– Skeletal features indicate an especially close relationship with the Alexandrine parakeet and the rose-ringed parakeet (Psittacula krameri), but the many derived features of Newton’s parakeet indicates it had long been isolated on Rodrigues.
– Furthermore, Newton’s parakeet appeared to be ancestral to the parakeets of Mauritius and Réunion.
– The species is now extinct, and the last known specimen is held at the Natural History Museum in London and in the Naturhistorisches Museum, Vienna.
– The reasons for the extinction of Newton’s parakeet are not entirely clear, but it is believed to have been caused by habitat loss and hunting by humans.

New Caledonian Lorikeet

The New Caledonian lorikeet (Charmosyna diadema) is a potentially extinct species of lorikeet that is endemic to the Melanesian island of New Caledonia. Here are some key facts about the New Caledonian lorikeet:

– The New Caledonian lorikeet is 18-19 cm (7-7.5 in) long, with a slim and pointed tail that measures 7-8 cm (2.8-3.1 in).
– Its wings are slender and pointed, measuring 91 mm in the only specimen.
– The tarsus of the New Caledonian lorikeet is 16 cm (6.3 in) long.
– The plumage of the New Caledonian lorikeet is green, with a red forehead, blue crown, and a yellow collar around the neck.

– The New Caledonian lorikeet is considered potentially extinct, as it has not been reported since 1976.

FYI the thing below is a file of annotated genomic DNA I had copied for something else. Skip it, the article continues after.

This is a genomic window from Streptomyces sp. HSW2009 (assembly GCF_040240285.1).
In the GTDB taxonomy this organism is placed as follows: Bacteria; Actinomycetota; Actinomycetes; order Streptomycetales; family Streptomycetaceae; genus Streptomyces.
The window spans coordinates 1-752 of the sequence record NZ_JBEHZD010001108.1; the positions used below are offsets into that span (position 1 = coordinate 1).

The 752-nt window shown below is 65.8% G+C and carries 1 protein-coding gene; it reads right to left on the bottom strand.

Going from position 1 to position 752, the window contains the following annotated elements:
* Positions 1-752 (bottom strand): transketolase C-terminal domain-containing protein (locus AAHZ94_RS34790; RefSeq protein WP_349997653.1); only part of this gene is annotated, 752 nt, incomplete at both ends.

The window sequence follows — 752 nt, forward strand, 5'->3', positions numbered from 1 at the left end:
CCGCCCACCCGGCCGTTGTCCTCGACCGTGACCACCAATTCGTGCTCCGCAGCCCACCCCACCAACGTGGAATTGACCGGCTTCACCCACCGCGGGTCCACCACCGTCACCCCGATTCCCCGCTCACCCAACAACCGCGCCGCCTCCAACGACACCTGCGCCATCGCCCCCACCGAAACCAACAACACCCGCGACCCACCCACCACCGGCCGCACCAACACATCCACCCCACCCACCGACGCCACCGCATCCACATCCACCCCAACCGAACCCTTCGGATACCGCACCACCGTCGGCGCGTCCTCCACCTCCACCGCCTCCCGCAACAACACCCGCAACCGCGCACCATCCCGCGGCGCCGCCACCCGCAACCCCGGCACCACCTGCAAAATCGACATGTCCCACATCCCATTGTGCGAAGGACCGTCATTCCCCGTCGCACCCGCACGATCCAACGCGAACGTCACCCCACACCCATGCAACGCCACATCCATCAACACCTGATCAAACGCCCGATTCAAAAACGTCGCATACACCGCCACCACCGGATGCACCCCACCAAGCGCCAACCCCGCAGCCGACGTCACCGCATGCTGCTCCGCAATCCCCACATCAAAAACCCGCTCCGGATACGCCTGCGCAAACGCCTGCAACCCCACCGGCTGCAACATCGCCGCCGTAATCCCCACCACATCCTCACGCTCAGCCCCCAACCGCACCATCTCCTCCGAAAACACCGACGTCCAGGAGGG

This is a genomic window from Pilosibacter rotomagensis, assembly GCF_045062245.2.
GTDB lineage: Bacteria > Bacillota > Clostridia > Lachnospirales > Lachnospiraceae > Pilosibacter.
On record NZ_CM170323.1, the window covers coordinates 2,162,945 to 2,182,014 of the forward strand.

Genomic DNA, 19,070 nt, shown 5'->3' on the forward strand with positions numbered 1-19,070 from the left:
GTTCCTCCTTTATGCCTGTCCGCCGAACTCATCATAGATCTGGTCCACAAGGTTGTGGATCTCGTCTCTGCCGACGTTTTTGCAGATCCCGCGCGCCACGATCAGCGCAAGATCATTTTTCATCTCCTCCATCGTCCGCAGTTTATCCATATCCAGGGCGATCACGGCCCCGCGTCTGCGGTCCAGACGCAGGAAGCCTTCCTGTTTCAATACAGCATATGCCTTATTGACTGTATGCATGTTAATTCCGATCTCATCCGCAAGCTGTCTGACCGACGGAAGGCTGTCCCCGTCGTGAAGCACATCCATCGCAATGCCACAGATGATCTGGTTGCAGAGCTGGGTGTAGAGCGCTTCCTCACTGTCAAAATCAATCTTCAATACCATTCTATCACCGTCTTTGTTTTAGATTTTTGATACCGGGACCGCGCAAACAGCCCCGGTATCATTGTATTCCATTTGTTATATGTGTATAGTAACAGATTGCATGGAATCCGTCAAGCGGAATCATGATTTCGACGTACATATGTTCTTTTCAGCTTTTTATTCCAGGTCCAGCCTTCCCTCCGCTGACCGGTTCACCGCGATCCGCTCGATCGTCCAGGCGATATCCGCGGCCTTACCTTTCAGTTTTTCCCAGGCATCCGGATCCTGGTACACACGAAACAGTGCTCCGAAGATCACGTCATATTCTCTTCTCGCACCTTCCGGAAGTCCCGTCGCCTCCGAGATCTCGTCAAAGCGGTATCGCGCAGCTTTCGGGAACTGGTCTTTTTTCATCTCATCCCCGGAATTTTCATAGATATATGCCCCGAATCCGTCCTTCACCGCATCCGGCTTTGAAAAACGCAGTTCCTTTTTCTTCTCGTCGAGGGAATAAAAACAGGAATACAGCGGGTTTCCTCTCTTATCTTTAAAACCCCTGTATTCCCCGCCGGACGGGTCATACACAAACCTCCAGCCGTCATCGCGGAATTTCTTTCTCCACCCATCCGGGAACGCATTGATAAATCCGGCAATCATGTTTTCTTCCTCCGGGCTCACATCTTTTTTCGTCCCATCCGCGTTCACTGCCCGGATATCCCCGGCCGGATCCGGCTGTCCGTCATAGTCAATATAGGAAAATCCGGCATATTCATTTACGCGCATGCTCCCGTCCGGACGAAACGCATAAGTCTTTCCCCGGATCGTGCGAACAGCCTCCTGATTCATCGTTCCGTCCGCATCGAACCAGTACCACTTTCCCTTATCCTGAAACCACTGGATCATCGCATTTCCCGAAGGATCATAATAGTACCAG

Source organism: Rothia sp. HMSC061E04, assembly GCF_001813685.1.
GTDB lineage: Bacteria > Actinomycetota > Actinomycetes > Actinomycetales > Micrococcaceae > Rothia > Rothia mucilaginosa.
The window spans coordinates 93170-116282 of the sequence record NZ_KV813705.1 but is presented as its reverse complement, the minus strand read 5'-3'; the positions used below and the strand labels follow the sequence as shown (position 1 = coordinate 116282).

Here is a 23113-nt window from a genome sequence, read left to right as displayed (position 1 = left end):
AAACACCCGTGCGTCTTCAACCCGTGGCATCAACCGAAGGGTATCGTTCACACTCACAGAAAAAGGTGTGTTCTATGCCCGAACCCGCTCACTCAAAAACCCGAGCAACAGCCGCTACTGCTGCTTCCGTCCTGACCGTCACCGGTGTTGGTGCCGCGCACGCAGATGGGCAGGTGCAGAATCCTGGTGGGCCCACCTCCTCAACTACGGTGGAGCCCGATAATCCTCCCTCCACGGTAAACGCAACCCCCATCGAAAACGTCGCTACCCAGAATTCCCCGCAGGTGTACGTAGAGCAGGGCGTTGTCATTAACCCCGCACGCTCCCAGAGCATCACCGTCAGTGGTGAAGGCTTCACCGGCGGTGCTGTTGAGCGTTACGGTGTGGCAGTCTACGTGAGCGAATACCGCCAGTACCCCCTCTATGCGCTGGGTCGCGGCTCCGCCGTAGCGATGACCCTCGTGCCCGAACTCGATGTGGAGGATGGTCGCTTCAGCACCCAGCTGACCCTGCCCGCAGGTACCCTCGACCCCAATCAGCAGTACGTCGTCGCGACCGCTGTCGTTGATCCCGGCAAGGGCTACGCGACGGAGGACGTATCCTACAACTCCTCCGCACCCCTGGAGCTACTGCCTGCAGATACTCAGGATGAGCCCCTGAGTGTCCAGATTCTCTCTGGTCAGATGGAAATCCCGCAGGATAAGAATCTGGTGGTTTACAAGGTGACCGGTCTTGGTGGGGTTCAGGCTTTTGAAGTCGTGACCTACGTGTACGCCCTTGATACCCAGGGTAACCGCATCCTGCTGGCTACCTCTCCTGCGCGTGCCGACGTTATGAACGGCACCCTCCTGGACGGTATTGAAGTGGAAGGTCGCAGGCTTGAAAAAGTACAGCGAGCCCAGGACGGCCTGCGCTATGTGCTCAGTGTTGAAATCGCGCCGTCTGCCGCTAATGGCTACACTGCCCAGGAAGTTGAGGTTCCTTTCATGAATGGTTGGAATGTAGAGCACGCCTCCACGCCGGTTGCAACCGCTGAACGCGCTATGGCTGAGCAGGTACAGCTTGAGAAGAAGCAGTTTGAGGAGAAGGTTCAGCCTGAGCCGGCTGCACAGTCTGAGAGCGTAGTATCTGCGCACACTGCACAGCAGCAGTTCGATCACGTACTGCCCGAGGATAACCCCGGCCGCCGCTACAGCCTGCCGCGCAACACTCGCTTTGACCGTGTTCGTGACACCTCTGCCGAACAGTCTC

– The species is known only from two females found before 1860, and unconfirmed sightings in the 1950s and 1976.
– The rarity of the species could be caused in part by its elusiveness, as lorikeets in this genus are notoriously difficult to detect, being unobtrusive and nomadic.
– Any remaining populations of the New Caledonian lorikeet are probably small and geographically fragmented, based on distance between sightings and remaining prime habitat.

– The New Caledonian lorikeet was formerly assigned to the genus Charmosyna, but was moved to the genus Vini based on a molecular phylogenetic study of the lorikeets published in 2020.
– The species was not sampled in the study, but was transferred to the newly-expanded Vini based on consideration of plumage and biogeography.

– The World Parrot Trust funded a project for the New Caledonian lorikeet in 2002, but the species has not been reported since 1976.
– Most authors hope that someone will yet rediscover the New Caledonian lorikeet, as it would be a very small, inconspicuous bird in a large, wild area that is difficult for ornithological field work.

Mariana Swiftlet

The Mariana swiftlet, also known as the Guam swiftlet, is a species of swiftlet in the family Apodidae. Here are some key facts about the Mariana swiftlet:

– The Mariana swiftlet is about 11 cm (4.3 in) in length with a dark grey-brown head and upperparts.
– Its throat and upper breast are grey-white with the rest of the underparts darker grey.
– The tail has a shallow fork and the plumage lacks gloss.

Distribution and habitat:
– The Mariana swiftlet is found in Guam as well as in Saipan and Aguiguan in the Northern Mariana Islands.
– The species is locally extinct on Rota and Tinian.
– It was also introduced successfully to Oahu in the Hawaiian Islands in the early 1960s, though the population there remains small.
– Its natural habitats are tropical moist lowland forest, mangrove forest, and grassland.